Randarma was still several hours away and they had still not been able to make contact with the colony. Perhaps it was more than just a commsat out of commission. She wondered if their computer systems had crashed somehow. At this distance, they should have been able to reach them. An uneasiness settled itself deep in her chest. The door beedled at her.
"Come," she said. The door slid open and Counselor ba Sharaval walked in.
"Are you quite all right?" he asked with a concerned voice.
"Yes," she said in a tone that suggested that 'not really' might have been a better answer. Rapsim lifted an eyebrow at her and smiled.
"Please remember who you're talking to, Rez," he said drily. She grinned and sat up.
"All right, Rap. No, not really," she said. He watched her frown and gather her thoughts. He waited. "There is something wrong somewhere--something is nagging at my mind and I can't pinpoint what it is. I don't know if it's something I read in a report, or something someone said in passing, or what exactly. But it's pissing me off mondo greatly."
"Let it simmer, then," he said. "Think of something else for a while. Want to play a game or something?"
"What did you have in mind?" she asked.
"Something simple. Scrabble?"
She laughed out loud. "Sure, Rap, but easy on the Kerialdan words and NO Poltari ones!"
He grinned. "Can we use Smanderian?"
"No! English, Kerialdan and Confederation Standard. Nothing else."
"Done!" He bounded across the room to the little storage cupboard and retrieved their board and pieces. They sat on her bed and put the game between them and settled down to play. Somewhere on a back burner of Gerri Reznik's mind, a pot of something simmered and stewed.
Internal clocks counted down all over the planet Randarma and in the Poltari ship. Out in the wilds of the colony world, in the parts untouched by human hands, razor sharp claws tore through the leathery covering, freeing the ravenously hungry creatures within. To be sure, not all the eggs hatched at once. They had been laid in relays and would hatch so, but hatch they did by the hundreds.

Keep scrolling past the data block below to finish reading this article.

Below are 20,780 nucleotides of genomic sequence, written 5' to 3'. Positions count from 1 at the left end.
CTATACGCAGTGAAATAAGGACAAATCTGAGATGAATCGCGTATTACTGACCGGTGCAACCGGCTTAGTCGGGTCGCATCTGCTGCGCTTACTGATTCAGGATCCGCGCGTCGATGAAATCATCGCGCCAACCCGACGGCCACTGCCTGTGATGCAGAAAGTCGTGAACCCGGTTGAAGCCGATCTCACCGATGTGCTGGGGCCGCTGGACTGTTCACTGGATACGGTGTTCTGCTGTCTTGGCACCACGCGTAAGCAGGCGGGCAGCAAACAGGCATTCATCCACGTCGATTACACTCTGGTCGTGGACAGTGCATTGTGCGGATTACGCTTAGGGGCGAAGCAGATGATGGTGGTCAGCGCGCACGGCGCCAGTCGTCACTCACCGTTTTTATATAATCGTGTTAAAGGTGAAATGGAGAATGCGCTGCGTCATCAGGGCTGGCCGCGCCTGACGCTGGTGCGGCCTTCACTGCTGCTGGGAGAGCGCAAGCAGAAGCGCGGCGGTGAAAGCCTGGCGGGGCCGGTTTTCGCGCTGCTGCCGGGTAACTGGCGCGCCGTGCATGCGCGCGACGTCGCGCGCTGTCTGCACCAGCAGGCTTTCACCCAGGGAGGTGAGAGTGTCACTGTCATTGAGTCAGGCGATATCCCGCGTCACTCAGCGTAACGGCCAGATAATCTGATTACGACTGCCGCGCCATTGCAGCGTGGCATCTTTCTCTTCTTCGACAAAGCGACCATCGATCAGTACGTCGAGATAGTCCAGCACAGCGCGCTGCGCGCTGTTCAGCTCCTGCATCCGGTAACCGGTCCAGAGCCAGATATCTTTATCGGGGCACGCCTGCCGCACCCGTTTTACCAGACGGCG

The newly freed 'infants', although there was nothing juvenile about their appearance, abilities or appetite, clawed their way to the surface of the nests which had held the eggs securely for the past fifteen years, slowly, slowly incubating their contents while life on the planet above replenished to the point of becoming dangerously overpopulated. As they burst into the open, blind heads turned this way and that, heat sensors, not eyes, seeking prey. At this part of the cycle, prey was plentiful and unprepared. Fifteen years is a long time to go without predation.
They boiled out of the ground, spreading in huge circles as they moved away from the nest seeking to satisfy their first urgent need. Food. Placidly grazing herbivores, vying for the remaining sheets of ground cover, or for almost leafless bushes, lifted their heads curiously at the rapid approach of the small raveners. The first few were reduced to bite-size morsels in less time than it takes to tell. The unfamiliar scent of blood rising heavily around them panicked the rest. They began to run and were pursued relentlessly. Only the utterly swift escaped. All over Randarma. the pattern went on as the raveners fed their hunger.
Then, bellies full and satisfied, they turned to each other, male seeking female by whatever sensory apparatus told them who was what and who was ready. Mating was quick and frenzied, ending with the still hungry female devouring her erstwhile mate before digging down into the earth to rest a time. Her final act would be to lay her eggs which would sit and wait, growing slowly over the next fifteen year stretch. Wave after wave swept the planet, reducing the plant eating species to pockets here and there, requiring years to recover their numbers. So it had been for millenia; a planet's unchanging cycle, until the strangers, the indigestible strangers, got in the way.